AstraZeneca resuming US testing of COVID-19 vaccine

Posted 10/23/20

AstraZeneca Inc. announced Friday that regulators are letting it resume testing of its COVID-19 vaccine candidate in the U.S.

Testing of the vaccine was halted worldwide early last month because …

To Our Valued Readers –

Visitors to our website will be limited to five stories per month unless they opt to subscribe.

For $5.99, less than 20 cents a day, subscribers will receive unlimited access to the website, including access to our Daily Independent e-edition, which features Arizona-specific journalism and items you can’t find in our community print products, such as weather reports, comics, crossword puzzles, advice columns and so much more six days a week.

Our commitment to balanced, fair reporting and local coverage provides insight and perspective not found anywhere else.

Your financial commitment will help to preserve the kind of honest journalism produced by our reporters and editors. We trust you agree that independent journalism is an essential component of our democracy. Please click here to subscribe.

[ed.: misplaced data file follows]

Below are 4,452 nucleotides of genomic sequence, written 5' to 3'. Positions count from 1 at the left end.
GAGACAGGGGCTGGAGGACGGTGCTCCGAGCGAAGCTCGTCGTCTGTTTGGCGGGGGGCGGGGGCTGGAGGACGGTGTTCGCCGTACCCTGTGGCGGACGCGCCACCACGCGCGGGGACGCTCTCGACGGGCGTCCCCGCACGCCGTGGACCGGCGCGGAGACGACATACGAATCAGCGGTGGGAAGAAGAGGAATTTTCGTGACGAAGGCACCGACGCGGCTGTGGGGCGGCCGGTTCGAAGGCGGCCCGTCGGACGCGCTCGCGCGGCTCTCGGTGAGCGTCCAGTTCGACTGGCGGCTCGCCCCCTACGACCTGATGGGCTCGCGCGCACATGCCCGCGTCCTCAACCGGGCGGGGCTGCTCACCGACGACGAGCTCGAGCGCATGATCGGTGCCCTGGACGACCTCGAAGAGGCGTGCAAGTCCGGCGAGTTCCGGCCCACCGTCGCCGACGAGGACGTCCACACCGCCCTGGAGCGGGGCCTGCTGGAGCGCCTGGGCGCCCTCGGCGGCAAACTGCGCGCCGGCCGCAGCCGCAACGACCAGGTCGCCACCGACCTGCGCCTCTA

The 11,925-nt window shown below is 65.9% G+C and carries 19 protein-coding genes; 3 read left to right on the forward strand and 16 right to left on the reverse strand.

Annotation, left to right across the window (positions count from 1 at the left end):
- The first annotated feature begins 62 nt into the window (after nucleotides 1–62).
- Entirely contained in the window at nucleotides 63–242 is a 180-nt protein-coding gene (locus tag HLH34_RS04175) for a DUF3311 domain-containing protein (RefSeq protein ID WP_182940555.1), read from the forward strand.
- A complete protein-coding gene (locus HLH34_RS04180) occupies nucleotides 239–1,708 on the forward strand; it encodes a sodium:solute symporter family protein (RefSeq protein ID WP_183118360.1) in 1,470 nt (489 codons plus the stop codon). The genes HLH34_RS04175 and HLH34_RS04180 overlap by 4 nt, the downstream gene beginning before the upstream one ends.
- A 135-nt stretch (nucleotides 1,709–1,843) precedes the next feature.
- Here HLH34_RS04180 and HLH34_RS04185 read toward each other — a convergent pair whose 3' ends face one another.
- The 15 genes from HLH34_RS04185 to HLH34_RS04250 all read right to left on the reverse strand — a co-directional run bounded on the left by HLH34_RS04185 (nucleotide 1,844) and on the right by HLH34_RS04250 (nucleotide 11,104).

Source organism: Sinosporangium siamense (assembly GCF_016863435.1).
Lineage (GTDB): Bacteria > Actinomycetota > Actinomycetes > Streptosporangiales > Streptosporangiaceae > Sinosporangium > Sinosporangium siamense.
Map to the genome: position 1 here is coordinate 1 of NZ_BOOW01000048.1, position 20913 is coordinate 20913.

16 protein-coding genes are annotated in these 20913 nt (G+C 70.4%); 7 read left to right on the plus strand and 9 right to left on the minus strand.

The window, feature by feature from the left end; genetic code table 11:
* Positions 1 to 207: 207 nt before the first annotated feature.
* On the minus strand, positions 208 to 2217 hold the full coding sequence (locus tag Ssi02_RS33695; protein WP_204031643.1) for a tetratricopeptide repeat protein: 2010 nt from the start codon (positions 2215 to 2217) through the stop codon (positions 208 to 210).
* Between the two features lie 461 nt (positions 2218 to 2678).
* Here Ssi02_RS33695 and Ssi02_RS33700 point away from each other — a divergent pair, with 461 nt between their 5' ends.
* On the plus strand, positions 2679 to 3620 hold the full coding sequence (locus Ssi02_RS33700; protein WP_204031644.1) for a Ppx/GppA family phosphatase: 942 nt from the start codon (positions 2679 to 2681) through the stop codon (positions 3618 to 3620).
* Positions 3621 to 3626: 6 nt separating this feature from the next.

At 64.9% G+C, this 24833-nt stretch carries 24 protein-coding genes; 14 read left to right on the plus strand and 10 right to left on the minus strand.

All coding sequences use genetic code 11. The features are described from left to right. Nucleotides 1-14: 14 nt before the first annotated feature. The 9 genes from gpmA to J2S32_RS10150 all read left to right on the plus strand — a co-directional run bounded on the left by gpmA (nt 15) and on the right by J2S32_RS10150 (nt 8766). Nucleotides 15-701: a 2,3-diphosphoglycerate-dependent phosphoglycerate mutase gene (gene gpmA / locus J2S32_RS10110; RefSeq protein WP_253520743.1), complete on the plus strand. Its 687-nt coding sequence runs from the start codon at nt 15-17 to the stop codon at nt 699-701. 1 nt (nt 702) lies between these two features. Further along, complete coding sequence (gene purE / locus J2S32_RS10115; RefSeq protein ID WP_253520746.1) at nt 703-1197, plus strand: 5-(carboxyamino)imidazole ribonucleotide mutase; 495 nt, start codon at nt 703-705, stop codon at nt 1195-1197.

Sincerely,
Charlene Bisson, Publisher, Independent Newsmedia

Please log in to continue

Log in
I am anchor

AstraZeneca resuming US testing of COVID-19 vaccine

Posted

AstraZeneca Inc. announced Friday that regulators are letting it resume testing of its COVID-19 vaccine candidate in the U.S.

Testing of the vaccine was halted worldwide early last month because of a British study volunteer’s illness. Studies have already resumed in other countries, and the British drugmaker said the Food and Drug Administration gave the company the go-ahead Friday to resume U.S. testing.

The AstraZenca vaccine, developed with Oxford University, is one of several coronavirus vaccine candidates in final-stage testing around the world.

The drugmaker said it was allowed to resume testing after the FDA “reviewed all safety data from trials globally and concluded it was safe to resume the trial.”

The company said that testing has already resumed in the United Kingdom, Brazil, South Africa and Japan.

Such temporary halts of drug and vaccine testing are relatively common, because in research involving thousands of participants, some are likely to fall ill. Putting a study on hold allows researchers to investigate whether an illness is a side effect or a coincidence.

AstraZeneca's study in the U.S. involves 30,000 people, with some getting the vaccine and others a dummy shot.

Testing was stopped after one participant in the United Kingdom developed severe neurological symptoms consistent with a rare inflammation of the spinal cord called transverse myelitis. It was the second hold in AstraZeneca testing.

___

Follow Linda A. Johnson on Twitter: @LindaJ_onPharma

__

The Associated Press Health & Science Department receives support from the Howard Hughes Medical Institute’s Department of Science Education. The AP is solely responsible for all content.

Comments